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Engineering LibreTexts

18: Properties of Natural Gas and Condensates I

  • Page ID
    584
  • Learning Objectives

    • Module Goal: To highlight the important properties used to characterize natural gas and condensate systems.
    • Module Objective: To present the most popular models for estimating properties of natural gas and condensate systems.

    Fluid properties are used to characterize the condition of a fluid at a given state. A reliable estimation and description of the properties of hydrocarbon mixtures is fundamental in petroleum and natural engineering analysis and design. Fluid properties are not independent, just as pressure, temperature, and volume are not independent of each other. Equations of State provide the means for the estimation of the P-V-T relationship, and from them many other thermodynamic properties can be derived. Compositions are usually required for the calculation of the properties of each phase. For a VLE system, using the tools we have discussed in the previous lectures, we are ready to predict some important properties of both the liquid (condensate) and vapor (natural gas) phases — by means of the known values of composition of both phases. Some of the most relevant are discussed next.

    • 18.1: Molecular Weight
      The molecular weight (MW) of each of the phases in a VLE system is calculated as a function of the molecular weight of the individual components (MWi), provided that both the composition of the gas (yi) and the liquid (xi) are known.
    • 18.2: Density
      Density is customarily defined as the amount of mass contained in a unit volume of fluid. Density is the single-most important property of a fluid, once we realize that most other properties can be obtained or related to density. Both specific volume and density — which are inversely proportionally related to each other — tell us the story of how far apart the molecules in a fluid are from each other.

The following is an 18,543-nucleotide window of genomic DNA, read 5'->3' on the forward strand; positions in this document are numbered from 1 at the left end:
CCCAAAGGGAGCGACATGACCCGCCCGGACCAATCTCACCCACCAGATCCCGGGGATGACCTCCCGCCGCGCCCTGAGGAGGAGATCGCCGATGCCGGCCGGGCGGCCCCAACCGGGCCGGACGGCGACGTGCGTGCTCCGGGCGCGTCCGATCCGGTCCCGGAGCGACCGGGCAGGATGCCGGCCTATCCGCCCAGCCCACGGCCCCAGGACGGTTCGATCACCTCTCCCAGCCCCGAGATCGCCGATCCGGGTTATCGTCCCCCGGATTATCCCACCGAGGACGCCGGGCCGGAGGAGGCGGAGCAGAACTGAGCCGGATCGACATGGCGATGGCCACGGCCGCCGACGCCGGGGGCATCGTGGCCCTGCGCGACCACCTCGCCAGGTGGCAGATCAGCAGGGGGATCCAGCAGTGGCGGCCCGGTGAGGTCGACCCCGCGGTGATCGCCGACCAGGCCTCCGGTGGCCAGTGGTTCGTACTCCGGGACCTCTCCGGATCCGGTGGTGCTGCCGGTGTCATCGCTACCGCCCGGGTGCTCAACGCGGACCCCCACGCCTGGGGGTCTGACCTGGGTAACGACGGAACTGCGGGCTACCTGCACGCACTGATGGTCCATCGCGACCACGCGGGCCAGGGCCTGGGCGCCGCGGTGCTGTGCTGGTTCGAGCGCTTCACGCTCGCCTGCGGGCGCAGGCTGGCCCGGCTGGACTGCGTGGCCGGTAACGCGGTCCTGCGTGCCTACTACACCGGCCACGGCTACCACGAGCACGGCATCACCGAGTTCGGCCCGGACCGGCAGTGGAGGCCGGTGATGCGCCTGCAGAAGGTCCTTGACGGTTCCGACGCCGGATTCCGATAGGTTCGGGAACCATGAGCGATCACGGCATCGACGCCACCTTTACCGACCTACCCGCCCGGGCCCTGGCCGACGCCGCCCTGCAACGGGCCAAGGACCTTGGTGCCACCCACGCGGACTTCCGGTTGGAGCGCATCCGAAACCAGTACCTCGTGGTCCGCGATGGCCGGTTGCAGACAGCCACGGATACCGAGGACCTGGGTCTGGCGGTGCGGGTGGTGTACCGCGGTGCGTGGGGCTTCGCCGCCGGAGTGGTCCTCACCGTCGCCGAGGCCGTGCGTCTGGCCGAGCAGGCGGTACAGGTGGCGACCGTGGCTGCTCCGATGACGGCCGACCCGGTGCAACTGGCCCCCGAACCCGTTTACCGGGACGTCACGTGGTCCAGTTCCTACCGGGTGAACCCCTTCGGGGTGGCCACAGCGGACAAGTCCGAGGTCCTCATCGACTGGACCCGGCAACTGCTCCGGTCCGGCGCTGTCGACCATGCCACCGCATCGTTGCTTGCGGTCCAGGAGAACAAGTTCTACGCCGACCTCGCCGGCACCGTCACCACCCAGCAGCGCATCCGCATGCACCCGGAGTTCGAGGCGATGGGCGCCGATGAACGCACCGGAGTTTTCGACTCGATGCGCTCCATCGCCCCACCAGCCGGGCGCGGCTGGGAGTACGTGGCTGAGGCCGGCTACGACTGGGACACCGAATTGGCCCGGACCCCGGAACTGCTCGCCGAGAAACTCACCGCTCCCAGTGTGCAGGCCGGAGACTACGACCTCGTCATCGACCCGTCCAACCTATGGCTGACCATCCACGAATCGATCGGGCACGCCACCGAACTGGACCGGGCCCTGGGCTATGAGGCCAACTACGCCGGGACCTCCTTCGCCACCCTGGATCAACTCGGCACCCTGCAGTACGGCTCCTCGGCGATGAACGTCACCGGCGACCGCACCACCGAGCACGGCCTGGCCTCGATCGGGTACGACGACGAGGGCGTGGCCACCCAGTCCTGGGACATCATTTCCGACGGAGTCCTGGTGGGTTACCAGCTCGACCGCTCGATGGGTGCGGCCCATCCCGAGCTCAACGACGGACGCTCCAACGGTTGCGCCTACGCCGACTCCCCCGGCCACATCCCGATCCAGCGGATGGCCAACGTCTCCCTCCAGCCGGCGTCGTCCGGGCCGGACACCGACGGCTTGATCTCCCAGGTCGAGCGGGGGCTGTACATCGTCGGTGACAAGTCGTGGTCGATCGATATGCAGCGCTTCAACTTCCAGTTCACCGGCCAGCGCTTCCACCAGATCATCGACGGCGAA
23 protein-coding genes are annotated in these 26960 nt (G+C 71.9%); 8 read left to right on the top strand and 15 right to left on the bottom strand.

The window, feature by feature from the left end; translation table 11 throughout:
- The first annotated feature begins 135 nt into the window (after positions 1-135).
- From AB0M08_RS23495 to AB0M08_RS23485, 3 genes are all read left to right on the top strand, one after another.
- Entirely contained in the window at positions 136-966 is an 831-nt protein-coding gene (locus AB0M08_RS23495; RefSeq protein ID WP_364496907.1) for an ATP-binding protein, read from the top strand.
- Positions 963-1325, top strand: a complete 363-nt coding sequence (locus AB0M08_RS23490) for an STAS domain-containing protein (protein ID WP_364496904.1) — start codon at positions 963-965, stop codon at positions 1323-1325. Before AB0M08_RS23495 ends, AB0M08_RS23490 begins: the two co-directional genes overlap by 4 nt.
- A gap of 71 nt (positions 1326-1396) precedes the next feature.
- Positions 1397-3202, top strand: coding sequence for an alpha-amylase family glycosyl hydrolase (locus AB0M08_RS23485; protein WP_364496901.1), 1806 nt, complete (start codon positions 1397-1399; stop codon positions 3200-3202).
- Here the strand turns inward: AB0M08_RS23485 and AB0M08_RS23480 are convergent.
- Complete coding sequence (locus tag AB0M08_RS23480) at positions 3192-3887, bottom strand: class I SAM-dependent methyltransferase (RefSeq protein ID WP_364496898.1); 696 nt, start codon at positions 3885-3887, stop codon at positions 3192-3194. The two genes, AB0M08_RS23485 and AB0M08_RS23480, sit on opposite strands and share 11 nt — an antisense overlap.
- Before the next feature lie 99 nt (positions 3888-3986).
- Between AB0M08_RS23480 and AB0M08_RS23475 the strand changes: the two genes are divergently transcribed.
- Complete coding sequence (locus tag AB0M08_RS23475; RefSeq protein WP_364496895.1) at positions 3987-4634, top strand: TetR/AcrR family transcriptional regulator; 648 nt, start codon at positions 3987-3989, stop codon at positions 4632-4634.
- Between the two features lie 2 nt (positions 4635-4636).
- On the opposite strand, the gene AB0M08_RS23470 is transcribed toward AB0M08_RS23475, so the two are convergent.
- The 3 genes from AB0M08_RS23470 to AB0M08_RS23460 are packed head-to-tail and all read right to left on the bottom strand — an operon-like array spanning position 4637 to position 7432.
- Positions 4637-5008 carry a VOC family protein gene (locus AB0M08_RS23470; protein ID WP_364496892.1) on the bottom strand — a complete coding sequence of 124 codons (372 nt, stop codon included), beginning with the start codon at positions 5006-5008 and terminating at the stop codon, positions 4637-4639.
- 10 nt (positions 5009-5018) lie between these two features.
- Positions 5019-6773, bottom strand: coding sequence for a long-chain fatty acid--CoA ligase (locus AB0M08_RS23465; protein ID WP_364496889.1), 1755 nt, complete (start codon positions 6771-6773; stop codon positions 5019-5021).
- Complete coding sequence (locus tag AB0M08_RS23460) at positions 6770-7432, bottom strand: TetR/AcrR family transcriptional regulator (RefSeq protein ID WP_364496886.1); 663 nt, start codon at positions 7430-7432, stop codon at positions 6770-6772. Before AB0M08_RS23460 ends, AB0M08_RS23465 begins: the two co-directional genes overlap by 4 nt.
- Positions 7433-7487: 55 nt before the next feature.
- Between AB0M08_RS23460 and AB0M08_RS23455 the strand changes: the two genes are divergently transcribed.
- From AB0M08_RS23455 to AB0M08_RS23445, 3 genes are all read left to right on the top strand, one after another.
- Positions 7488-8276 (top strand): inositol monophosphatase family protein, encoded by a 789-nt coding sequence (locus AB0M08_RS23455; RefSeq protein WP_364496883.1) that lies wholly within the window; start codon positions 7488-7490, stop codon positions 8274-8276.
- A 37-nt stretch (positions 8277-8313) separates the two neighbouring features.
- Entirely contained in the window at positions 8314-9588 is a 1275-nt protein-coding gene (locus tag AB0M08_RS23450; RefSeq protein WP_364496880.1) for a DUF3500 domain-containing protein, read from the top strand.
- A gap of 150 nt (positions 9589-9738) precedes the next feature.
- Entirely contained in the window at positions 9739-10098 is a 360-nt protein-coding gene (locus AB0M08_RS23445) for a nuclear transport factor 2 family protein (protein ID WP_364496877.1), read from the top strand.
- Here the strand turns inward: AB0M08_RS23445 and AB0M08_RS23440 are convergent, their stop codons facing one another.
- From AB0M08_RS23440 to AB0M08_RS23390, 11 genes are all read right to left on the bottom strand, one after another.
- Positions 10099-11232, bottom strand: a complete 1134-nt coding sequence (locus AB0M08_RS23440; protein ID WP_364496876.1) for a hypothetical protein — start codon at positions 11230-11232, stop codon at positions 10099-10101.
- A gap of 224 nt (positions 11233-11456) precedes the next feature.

• 18.3: Specific Gravity
      Specific gravity is defined as the ratio of fluid density to the density of a reference substance, both defined at the same pressure and temperature. These densities are usually defined at standard conditions (14.7 psia and 60°F). For a condensate, oil or a liquid, the reference substance is water and for a natural gas, or any other gas for this matter, the reference substance is air.
    • 18.4: API Gravity
      Petroleum and Natural Gas Engineers also use another gravity term which is called API gravity.
    • 18.5: Volumetric Factors (Bo and Bg)
      Due to the dramatically different conditions prevailing at the reservoir compared to the conditions at the surface, we do not expect that 1 barrel of fluid at reservoir conditions could contain the same amount of matter as 1 barrel of fluid at surface conditions. Volumetric factors were introduced in petroleum and natural gas calculations to readily relate the volume of fluids that are obtained at the surface (stock tank) to the volume that the fluid actually occupied in the reservoir.
    • 18.6: Isothermal Compressibilities
      For liquids, the value of isothermal compressibility is very small because a unitary change in pressure causes a very small change in volume for a liquid. For natural gases, isothermal compressibility varies significantly with pressure.
    • 18.7: Surface Tension
      Surface tension is a measure of the surface free energy of liquids, i.e., the extent of energy stored at the surface of liquids. Although it is also known as interfacial force or interfacial tension, the name surface tension is usually used in systems where the liquid is in contact with gas. Qualitatively, it is described as the force acting on the surface of a liquid that tends to minimize the area of its surface, resulting in liquids forming droplets with spherical shape, for instance.
    • 18.8: Action Item